There are problems at Staples, but they begin with the online ordering system.  Closing 225 stores does nothing to solve the real problem.  I know it will be quite a while before I shop at again.

Yet Another Labor Force Participation Rate Error

Zanny Minton Beddoes

Zanny Minton Beddoes (source:

and that’s been one of the really striking things about the U.S. economy in the past few years is that you’ve seen this very big decline in the share of the labor force that is employed, the share of people that are employed. Now partly that is to do with the fact that the population is aging and the baby boomers are aging. As you get older, fewer people work. But a lot of it probably has to do with the weakness of the recovery itself.

 NPR’s “Weekend All Things Considered” featured a story on the state of the U.S. economy. Titled “The Long-Term Unemployed, the State of the Economy, and What Can Be Done,” the show featured a number of guests.  Among those interviewed was Zanny Minton Beddoes of The Economist who, in turn, featured a lovely British accent.  And, naturally, there is yet another labor force participation rate error.

Interestingly, this passage does not appear in the official transcript.

Regular readers (both of you) will remember that I’ve written about the labor force participation rate before.  In fact, retiring baby boomers is exactly the wrong explanation for the declining LFPR.  The main source of the decline is among the 16-34 age group, but the 35-44 age group also shows a small decline.

The historical data is there for anyone who bothers to look.




Free Lunch, Carbon Tax Edition

A Carbon Tax at the Pump

A Carbon Tax at the Pump

This morning (June 28, 2013) on NPR’s “Morning Edition” reporter David Kestenbaum interviewed Henry Jacoby, “an economist at MIT’s business school.”  Prof. Jacoby, along with his colleague John Reilly, believe they have discovered a free lunch (although they don’t call it that). I’ll call this a free lunch, carbon tax edition.

[Kestenbaum] And lowering income taxes stimulates the economy — enough, Reilly says, that you could offset the drag from higher energy costs.  [Reilly speaking] ‘This is almost magic, right, because in some of the work we’ve done the whole economy actually benefits by that tax swap[?]. You raise the carbon tax, that raises energy costs, but you actually improve economic performance by reducing other taxes. The economy is actually better off.’ … 

Yet Another Carbon Tax Proposal

Their proposal includes a carbon tax that gradually rises from $0.25 per gallon of gas in the first year to $1 per gallon in 2050.  To offset the negative effects on the economy, Profs. Jacoby and Reilly would do something economists all agree with: figure out a way to give the revenue back to the taxpayers, probably via a cut in income tax rates.  Here’s where the conversation goes next:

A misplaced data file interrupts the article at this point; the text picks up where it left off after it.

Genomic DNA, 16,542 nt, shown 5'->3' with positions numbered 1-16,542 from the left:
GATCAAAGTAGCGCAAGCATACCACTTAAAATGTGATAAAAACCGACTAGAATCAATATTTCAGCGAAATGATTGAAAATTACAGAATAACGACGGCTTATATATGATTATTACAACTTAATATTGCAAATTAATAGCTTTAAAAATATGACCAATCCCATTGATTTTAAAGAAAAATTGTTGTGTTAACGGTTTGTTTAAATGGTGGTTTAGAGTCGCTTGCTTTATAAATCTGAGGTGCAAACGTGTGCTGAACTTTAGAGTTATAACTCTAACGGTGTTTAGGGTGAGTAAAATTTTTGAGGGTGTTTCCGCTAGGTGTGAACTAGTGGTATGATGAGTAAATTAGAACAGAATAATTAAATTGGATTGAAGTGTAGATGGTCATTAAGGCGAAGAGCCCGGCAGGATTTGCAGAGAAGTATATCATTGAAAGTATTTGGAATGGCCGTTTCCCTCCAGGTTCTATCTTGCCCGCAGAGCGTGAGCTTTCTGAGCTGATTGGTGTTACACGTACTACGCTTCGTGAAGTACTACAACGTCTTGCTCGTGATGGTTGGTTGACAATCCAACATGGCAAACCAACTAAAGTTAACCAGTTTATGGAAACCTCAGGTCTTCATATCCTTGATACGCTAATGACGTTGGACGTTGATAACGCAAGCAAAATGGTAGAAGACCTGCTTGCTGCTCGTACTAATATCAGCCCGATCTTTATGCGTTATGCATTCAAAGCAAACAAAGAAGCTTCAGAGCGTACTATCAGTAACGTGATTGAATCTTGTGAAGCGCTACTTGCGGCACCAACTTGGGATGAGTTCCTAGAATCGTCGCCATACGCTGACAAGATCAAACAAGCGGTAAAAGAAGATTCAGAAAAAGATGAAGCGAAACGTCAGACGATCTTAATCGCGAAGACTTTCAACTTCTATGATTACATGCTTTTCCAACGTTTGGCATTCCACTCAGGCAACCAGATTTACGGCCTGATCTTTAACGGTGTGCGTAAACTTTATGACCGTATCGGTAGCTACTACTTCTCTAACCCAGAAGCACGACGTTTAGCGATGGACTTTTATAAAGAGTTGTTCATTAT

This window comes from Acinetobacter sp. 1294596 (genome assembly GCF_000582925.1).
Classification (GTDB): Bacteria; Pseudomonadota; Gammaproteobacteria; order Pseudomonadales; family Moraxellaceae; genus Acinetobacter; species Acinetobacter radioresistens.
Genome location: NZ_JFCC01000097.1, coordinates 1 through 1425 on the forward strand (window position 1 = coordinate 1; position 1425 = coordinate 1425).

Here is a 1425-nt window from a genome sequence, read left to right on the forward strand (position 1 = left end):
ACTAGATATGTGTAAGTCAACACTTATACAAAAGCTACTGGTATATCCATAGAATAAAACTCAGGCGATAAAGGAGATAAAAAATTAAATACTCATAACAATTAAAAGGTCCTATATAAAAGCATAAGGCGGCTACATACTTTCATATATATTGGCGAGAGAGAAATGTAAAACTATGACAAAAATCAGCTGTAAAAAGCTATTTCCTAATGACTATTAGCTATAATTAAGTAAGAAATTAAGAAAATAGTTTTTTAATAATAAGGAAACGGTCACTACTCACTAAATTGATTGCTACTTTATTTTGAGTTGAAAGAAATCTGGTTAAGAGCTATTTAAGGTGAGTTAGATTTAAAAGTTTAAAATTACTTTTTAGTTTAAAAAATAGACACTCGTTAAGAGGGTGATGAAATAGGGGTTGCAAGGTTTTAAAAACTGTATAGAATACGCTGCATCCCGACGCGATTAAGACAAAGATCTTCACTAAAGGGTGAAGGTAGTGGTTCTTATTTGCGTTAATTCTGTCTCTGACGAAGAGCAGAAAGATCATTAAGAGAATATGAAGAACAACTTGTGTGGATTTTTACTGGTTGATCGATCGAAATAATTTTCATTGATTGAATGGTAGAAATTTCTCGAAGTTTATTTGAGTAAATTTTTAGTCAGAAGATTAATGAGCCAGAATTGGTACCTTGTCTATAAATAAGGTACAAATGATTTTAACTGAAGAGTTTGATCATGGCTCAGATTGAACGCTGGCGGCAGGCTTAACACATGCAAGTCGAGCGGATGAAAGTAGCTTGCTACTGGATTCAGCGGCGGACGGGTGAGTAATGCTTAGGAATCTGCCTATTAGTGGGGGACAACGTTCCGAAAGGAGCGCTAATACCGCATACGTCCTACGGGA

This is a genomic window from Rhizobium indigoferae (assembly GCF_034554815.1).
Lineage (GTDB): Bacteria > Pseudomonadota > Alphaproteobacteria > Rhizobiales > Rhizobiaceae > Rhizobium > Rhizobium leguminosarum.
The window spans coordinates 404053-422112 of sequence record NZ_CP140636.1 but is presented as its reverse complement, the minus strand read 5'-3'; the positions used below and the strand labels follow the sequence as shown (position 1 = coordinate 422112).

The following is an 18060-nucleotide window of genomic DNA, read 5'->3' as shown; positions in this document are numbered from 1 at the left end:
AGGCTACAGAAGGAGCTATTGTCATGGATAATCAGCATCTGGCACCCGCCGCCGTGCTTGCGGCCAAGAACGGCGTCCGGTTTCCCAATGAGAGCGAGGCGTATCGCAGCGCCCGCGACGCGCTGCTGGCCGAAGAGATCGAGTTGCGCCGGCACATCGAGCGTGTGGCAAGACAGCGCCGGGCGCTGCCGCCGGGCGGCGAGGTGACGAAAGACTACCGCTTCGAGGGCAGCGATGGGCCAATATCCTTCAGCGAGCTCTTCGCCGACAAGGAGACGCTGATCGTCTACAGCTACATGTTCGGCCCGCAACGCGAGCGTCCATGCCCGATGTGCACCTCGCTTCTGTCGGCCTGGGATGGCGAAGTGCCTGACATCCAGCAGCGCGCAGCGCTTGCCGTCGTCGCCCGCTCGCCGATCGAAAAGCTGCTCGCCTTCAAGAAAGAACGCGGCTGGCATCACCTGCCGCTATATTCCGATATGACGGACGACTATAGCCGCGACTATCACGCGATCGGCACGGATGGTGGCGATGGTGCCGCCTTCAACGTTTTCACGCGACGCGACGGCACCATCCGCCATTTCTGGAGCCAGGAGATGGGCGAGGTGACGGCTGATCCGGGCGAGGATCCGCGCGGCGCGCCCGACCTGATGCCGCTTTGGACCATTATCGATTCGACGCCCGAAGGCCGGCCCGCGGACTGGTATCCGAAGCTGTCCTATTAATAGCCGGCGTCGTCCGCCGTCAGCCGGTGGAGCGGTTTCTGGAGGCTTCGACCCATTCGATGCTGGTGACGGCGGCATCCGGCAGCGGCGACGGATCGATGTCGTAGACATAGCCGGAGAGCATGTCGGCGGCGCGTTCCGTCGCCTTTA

For the moment, I’ll ignore the redistribution problems with this plan.  And I’ll even agree that cutting income taxes stimulates the economy.  But what about the tax increase?  If implemented as described, net tax revenue will be zero — and that is also exactly the size of the net tax cut.  And a net tax cut of zero has zero impact on the economy, no matter what size tax multiplier you apply.

A second issue the two ignore is redistribution.  In order to make this scheme welfare-neutral, it has to be true that spending patterns are not affected by the income tax cuts.  That means each household should receive tax benefits that equal the amount they are paying in carbon taxes.  Otherwise the distribution of income and spending will change.  The scheme will no longer be welfare neutral, meaning the economy will be harmed in economic welfare terms.

Finally there is the issue of timing.  Raising the tax to $1 per gallon by 2050 will be too little and way, way too late. If their goal is controlling CO2 emissions, they should propose something much more drastic and immediate.  Atmospheric CO2 is already over 400 ppm.  We were told that 350 ppm was a serious tipping point.  If you believe in anthropogenic global warming (AGW), then the Jacoby – Reilly proposal probably is causing you to laugh out loud (LOL).

Once again, there is no free lunch.  TANSTAAFL. (There ain’t no such thing as a free lunch.)

A Note on NPR’s Morning Edition

A “transcript” of the show is available at However, much of what I’ve quoted above is not included in their transcript.  I did the transcription from the audio version of the show.  Yet another bit of NPR dishonesty.  If you’re going to include a link that says “See full story” it should be the actual full story, not some editor’s idea of what was important.  You are welcome to download my version of the transcript (pdf file).